Irish Book of the Decade


Alongside organising our festival we’ve been busy bees behind-the-scenes gathering in nominations from top publishers across Ireland for the Irish Book of the Decade. The top ten most nominated books are outlined below.

Have your say in picking your favourite book over on our Facebook poll. The winning book will be announced on Monday, November 14 2016.

 

1. Atlas of the Great Irish Famine (Cork University Press) Edited by John Crowley, William J. Smyth, Mike Murphy

The Atlas of the Great Irish Famine won the best published Irish book at the Irish Book Awards in 2012, the Joe Duffy’s Liveline’s Listener Award as well as the Geographical Society of Ireland book of the year award. One of the aims of the book was to act as a springboard to further Irish famine research and this has happened and is evidenced by the many books that are now published on the Irish Famine on an annual basis. The Atlas was sent to all Public Libraries in Ireland and UCC donated a copy to each second-level school in Munster. The Atlas of the Great Irish Famine went on to sell over 20 000 copies a remarkable achievement for a trade/academic book and it continues to sell strongly each year. The North American rights were sold to New York University Press, which is one of the world’s largest university presses.”

 

2. The Long Gaze Back: An Anthology of Irish Women Writers (New Island Books) Edited by Sinéad Gleeson

“New Island has a proud history of supporting women writers, from Cutting the Night in Two edited by Evelyn Conlon and Are You Somebody? by Nuala O’Faolain to this year’s stars Roisín O’Donnell’s Wild Quiet, Mia Gallagher’s Beautiful Pictures of the Lost Homeland and The Glass Shore edited by Sinéad Gleeson. I chose The Long Gaze Back from our list, because I feel that it’s a collection that not only fired our own imaginations, but sparked a national conversation about the erasure of Irish female voices from the literary canon and the dominance of ‘dead white men’ in the export package of ‘Irish culture’. The stories in the anthology often made me feel uncomfortable, perhaps because the portraits of Irish women they presented were not consistent with what we are acclimatised to think of as ‘normal’. But that in turn led me to reflect on my own prejudices and the straitjacket that Irish femininity is put in and how I colluded in this unthinkingly. That kind of self-reflection can only be a good thing, I think. Add to that the sheer literary accomplishment and range of voices included in the anthology and I think it earns its place among the top ten Irish books of the decade.”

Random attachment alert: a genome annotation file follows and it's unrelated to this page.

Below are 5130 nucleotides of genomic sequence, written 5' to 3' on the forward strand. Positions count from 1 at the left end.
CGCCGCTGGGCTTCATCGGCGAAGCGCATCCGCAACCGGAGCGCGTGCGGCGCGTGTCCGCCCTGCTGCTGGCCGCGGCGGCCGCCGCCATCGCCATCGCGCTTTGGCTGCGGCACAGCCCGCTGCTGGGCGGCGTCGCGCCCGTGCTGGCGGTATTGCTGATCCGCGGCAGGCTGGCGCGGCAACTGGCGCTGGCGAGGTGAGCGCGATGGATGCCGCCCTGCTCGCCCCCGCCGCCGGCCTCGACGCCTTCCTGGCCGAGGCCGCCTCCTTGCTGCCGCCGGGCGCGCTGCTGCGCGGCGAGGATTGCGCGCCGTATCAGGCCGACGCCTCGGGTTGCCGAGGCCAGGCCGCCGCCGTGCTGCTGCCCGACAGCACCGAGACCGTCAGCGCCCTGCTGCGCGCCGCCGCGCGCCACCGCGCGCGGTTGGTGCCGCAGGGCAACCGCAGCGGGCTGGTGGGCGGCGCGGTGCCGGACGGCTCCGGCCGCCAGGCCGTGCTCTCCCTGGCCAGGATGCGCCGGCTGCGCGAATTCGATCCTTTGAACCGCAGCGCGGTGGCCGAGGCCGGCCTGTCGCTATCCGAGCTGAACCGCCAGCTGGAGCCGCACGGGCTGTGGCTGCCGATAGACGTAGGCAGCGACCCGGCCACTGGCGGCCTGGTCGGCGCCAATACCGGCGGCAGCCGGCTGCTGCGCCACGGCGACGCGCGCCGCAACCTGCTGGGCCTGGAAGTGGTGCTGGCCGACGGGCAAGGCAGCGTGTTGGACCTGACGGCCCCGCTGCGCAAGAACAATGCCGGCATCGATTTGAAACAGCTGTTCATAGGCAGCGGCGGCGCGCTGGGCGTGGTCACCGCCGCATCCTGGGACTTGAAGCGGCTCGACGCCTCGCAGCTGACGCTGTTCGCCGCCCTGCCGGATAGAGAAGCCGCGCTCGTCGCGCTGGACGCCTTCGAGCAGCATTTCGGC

3. Once upon a Place (Little Island) Edited by Eoin Colfer and illustrated by PJ Lynch

Once upon a Place is a collection of short stories and poetry compiled by former Laureate na nÓg Eoin Colfer, author of the bestselling Artemis Fowl series, focusing on the special link between story and place in Ireland. Lavish black-and-white charcoal illustrations by award-winning picturebook illustrator and current Laureate na nÓg P.J. Lynch make this unique anthology a very beautiful object that children and adults can treasure. Once upon A Place features six new poems by Irish poets alongside new stories from many of Ireland’s leading children’s writers including Roddy Doyle, Derek Landy and Siobhán Parkinson, as well as the first ever story for children by Academy Award nominee Jim Sheridan, director of My Left Foot, The Field and In America. It also features new work by Eoin Colfer himself, along with Pat Boran, Seamus Cashman, John Connolly, Marie-Louise Fitzpatrick, Mark Granier, Paula Leyden, Oisín McGann, Geraldine Mills, Jane Mitchell, Kate Newmann, Sarah Webb and Enda Wyley.”

 

4. Young Skins (Stinging Fly) by Colin Barrett